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This new site feature allows users to choose from our hundreds of engaging learning games and exercises to create assignments for students. See below for details and simple instructions on how to use this exciting new feature.
How to Assign Games or Exercises
- You've selected a game or exercise to assign.
- From here, you have two options: Add the game or exercise to a new assignment, or add to an existing assignment.
- If you're creating a new assignment, give it a name. Adding a description or due date is optional. Click "Next".
- Select the child(ren) you want to send this assignment to, then click "Done". You will see a confirmation message once it has been successfully assigned.
How Children Can Access Their Assignments
- Your students can log in through your Pro membership log-in, or at learn.education.com by entering the Classroom Mode code.
- Once your child selects their profile, they will land on our main menu where they will see available assignments and due dates (if applicable).
- To complete the assignments, students click on the games or exercises listed on the assignment page, play, learn, and have fun!
- The main menu also allows students to see their progress in each individual game and exercise in the assignment.
Track Assignment ProgressAs your child completes each assignment, you'll be able to track their performance in the Assignments tab of our Progress Tracker. You'll also be able to make edits to assignments from here, like removing games or exercises, or changing the due date.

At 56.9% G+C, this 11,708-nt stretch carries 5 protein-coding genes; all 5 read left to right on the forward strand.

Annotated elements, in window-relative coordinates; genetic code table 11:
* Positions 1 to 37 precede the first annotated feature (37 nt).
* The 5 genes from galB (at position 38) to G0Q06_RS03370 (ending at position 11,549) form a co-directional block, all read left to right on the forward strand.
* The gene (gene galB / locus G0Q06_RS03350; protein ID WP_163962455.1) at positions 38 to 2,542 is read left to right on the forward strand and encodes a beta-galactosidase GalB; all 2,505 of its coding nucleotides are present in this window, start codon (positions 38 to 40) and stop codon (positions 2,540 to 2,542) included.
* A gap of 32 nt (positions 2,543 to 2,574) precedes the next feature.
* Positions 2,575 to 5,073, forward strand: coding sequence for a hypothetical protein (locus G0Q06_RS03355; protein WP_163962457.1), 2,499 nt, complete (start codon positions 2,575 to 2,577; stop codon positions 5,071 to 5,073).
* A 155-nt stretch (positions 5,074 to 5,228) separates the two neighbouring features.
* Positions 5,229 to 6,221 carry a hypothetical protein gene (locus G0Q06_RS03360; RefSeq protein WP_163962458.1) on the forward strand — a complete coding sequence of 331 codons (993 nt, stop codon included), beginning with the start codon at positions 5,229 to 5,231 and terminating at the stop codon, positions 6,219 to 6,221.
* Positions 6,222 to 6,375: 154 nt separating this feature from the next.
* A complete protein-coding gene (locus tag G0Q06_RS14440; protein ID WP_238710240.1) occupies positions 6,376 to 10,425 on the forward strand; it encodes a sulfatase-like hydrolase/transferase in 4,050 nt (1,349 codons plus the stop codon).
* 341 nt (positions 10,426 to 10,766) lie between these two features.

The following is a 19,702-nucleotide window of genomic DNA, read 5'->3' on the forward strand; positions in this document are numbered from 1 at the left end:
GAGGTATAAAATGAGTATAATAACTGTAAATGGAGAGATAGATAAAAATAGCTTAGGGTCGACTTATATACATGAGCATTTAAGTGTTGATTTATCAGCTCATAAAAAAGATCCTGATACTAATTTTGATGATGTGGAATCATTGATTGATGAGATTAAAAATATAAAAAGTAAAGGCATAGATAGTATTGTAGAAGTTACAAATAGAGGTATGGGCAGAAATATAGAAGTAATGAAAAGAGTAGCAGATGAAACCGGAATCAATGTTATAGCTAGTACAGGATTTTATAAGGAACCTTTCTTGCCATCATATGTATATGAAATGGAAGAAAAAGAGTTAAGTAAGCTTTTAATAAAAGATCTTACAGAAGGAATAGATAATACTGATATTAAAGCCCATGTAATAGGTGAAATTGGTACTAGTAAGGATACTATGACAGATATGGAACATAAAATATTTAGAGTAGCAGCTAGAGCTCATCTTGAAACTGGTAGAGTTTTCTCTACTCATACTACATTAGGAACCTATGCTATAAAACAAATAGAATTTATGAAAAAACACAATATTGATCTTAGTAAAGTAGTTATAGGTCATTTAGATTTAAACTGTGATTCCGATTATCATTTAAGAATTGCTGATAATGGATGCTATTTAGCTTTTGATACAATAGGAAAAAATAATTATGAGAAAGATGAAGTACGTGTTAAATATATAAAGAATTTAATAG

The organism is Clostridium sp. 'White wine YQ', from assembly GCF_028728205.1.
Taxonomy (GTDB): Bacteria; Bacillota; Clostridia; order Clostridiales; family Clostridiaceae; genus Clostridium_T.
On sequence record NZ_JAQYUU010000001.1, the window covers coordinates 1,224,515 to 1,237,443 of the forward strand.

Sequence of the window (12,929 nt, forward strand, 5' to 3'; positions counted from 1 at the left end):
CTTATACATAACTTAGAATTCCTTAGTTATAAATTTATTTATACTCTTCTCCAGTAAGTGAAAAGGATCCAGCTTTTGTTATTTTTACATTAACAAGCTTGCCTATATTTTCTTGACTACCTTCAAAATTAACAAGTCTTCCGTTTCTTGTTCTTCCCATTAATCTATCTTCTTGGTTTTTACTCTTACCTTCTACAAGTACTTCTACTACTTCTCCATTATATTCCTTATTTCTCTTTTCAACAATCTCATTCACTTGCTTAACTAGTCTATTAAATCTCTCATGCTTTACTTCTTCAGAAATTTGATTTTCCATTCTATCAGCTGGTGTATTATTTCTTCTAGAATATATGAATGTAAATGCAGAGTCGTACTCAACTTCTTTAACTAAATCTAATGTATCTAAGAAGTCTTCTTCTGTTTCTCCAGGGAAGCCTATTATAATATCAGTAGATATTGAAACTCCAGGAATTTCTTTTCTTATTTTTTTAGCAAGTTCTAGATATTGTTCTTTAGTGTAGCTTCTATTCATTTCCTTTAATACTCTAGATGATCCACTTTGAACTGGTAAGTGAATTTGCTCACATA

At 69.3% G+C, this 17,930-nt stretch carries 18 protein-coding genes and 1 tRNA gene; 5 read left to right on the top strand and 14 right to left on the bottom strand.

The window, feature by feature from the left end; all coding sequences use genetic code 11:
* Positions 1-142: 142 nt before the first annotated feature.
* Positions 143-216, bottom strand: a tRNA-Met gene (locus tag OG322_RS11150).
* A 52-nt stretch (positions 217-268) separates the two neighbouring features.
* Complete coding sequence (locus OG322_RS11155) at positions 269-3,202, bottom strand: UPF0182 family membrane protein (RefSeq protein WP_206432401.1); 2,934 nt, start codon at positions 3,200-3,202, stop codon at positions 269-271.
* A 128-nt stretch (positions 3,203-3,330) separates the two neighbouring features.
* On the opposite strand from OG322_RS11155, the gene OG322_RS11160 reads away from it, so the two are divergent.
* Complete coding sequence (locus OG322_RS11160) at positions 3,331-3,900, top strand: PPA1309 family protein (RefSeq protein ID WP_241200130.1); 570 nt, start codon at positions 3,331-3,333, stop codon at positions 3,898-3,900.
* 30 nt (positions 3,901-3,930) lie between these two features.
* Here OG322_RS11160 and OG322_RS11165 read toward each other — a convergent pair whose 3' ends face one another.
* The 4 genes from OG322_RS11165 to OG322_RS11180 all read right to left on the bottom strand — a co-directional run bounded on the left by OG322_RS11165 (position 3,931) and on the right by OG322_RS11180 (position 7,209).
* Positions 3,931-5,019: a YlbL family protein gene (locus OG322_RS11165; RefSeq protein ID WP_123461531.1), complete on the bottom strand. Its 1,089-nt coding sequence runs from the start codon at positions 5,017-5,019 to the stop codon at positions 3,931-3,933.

Students will be able to sort objects and determine the sorting rule.
Introduction (5 minutes)
- Introduce your class to the lesson by telling them that today they will begin to explore math word sorting.
- Define sorting as the action of grouping like objects together.
- Tell your class that they are going to help you with the lesson.
Explicit Instruction/Teacher Modeling (15 minutes)
- Call up several students who have something similar about them such as clothing, hair color, or shoes.
- Ask your students to guess what is similar about the students. Give them some clues by drawing their attention to the students' similar qualities.
- Explain what your sorting rule for this group was.
- Repeat this process again with another group of students and a new rule.
Guided Practice/Interactive Modeling (10 minutes)
- Give each student a small group of blocks.
- Tell your students that they are now going to sort their blocks and that they should be able to tell you what their sorting rule will is.
- If a student has difficulty, point out the similarities and the differences with the blocks.
Independent Working Time (10 minutes)
- After students have had time to practice their sorting, introduce Animal Jumble.
- Review the instructions, pass out the pencils, and have the students work independently.
- Enrichment: Have your students who have completed their work early or need a challenge work on a computer game such as Cocoa Color Sorting.
- Support: Have the student work with a classmate. Limit the choices for sorting to just a few such as color or size.
Assessment (10 minutes)
- Assess informally while watching students sort blocks. Make note of those students that cannot explain how they sorted their blocks.
- Assess the worksheets when completed. Look for areas where sorting is not consistent.
Review and Closing (10 minutes)
- Gather the students together. Ask them what sorting means.
- Let students explain how they sorted their blocks.
- Let one student gather several students together who have something similar and have his classmates guess the rule of sorting.